Goliath is a mix of action/adventure/survival games where the player is alone on a distant world and must explore and find food and resources to make it. Emphasis is slightly less on the need to find food and more on finding resources and building tools to survive. While exploring this world the discovery is made there are not only friendly creatures but there are also dangerous animals and warring peoples. Faced with these challenges the logical solution is of course to build some Goliaths (mech suits).
During PAX East I had the opportunity to play Goliath for a bit and get a feel for how the game works throughout the different level ranges and with the different Goliaths. The basic wooden Goliath is the first one the player will be able to build, and was the first one I played with. This Golaith moves around pretty well but as you might expect from a giant robot made of wood, it doesn’t have very high durability. However, you can pretty quickly roll out of the way of attacks if you pay attention. Also, since wood is alive and grows, when it rains the wooden Goliath will actually heal itself, which is very helpful.
The second basic Goliath is the metal version, which is much more durable than the wooden one, but it also moves much slower. In the metal Goliath it is also a really good idea to pay attention to the weather and to take care not to fall into any water because, as one would expect, water will cause the metal Goliath to rust. There’s also some interesting world interaction with the metal goliath where some animals wouldn’t attack the wooden Goliath but they will attack the metal one.
The last Goliath players build is one made out of stone/crystal. This one has the highest durability out of all of them and it actually has pretty good speed because it rolls around on a wheel. Rain and water didn’t seem to have any sort of effect on this one though so it is one of the safest ones to roll around in. All of the Goliaths have various upgrades and improvements which can be made through leveling and gathering the right materials. These upgrades also augment how the Goliath will affect the world around them.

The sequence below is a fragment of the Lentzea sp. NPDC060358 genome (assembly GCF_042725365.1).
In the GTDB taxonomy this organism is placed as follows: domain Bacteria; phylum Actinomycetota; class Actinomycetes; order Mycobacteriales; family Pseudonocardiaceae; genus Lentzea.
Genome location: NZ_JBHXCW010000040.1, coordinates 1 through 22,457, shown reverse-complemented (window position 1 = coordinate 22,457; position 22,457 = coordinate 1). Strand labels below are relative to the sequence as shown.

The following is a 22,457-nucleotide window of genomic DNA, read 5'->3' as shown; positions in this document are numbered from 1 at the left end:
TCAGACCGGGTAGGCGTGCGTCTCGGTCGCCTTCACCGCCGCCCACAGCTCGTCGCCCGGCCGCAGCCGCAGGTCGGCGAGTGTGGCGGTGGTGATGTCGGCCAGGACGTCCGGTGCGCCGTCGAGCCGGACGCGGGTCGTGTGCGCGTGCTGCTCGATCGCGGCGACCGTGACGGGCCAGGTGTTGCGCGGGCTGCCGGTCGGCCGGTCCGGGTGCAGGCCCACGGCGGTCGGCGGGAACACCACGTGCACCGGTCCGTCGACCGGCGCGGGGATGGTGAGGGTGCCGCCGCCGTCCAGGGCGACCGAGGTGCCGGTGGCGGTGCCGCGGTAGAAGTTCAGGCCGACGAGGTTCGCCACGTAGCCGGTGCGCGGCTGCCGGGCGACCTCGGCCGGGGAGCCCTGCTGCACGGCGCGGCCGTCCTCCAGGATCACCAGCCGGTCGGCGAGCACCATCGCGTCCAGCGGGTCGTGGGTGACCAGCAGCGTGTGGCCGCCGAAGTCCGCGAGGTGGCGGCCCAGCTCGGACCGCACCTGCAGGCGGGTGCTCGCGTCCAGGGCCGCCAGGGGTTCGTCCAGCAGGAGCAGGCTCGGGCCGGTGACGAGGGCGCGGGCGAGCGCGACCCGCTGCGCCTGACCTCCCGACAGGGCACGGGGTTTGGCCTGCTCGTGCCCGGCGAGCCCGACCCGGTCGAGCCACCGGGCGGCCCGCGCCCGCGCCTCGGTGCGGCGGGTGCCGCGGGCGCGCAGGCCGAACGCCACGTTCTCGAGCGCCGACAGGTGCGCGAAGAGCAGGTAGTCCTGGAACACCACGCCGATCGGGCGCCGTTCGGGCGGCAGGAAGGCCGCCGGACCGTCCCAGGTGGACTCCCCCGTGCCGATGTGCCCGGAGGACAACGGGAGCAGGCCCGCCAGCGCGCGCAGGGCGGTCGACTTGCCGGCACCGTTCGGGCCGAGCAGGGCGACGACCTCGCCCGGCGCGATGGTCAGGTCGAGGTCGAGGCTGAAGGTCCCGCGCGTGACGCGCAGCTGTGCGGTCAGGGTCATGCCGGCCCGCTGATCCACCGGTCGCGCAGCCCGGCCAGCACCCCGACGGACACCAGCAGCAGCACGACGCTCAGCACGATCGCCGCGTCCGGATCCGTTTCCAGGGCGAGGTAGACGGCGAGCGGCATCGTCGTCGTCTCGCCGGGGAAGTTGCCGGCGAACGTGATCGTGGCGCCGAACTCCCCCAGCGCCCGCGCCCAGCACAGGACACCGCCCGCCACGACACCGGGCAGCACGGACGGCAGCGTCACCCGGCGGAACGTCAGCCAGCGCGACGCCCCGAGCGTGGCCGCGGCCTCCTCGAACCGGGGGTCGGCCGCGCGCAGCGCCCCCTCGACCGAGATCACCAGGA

In addition to all of the Goliaths there are different factions who are all fighting with each other. Through the course of play I encountered some of these factions and was able to help some of them out. However, there isn’t really the option of helping all of them because as you help one faction their plight will improve a bit while the other factions will be a bit worse off. Additionally, player death isn’t entirely inconsequential either. When you die you aren’t able to help anyone for a while, because you were dead you are going to have to spend some time fixing your Goliaths. When you get back out there the world state might have changed a bit and the people who you had been helping might be worse off.
The game world for Goliath is procedurally generated as well so each playthrough, and the experiences of each player, will be a bit different. At launch this will be a single player game but shortly after co-op will be added in. Since everything will be procedurally generated it will be a map sharing version of co-op where one player goes to the other player’s map and helps them out.
Goliath will be available on Steam on May 12th for PC, MAC, and Linux.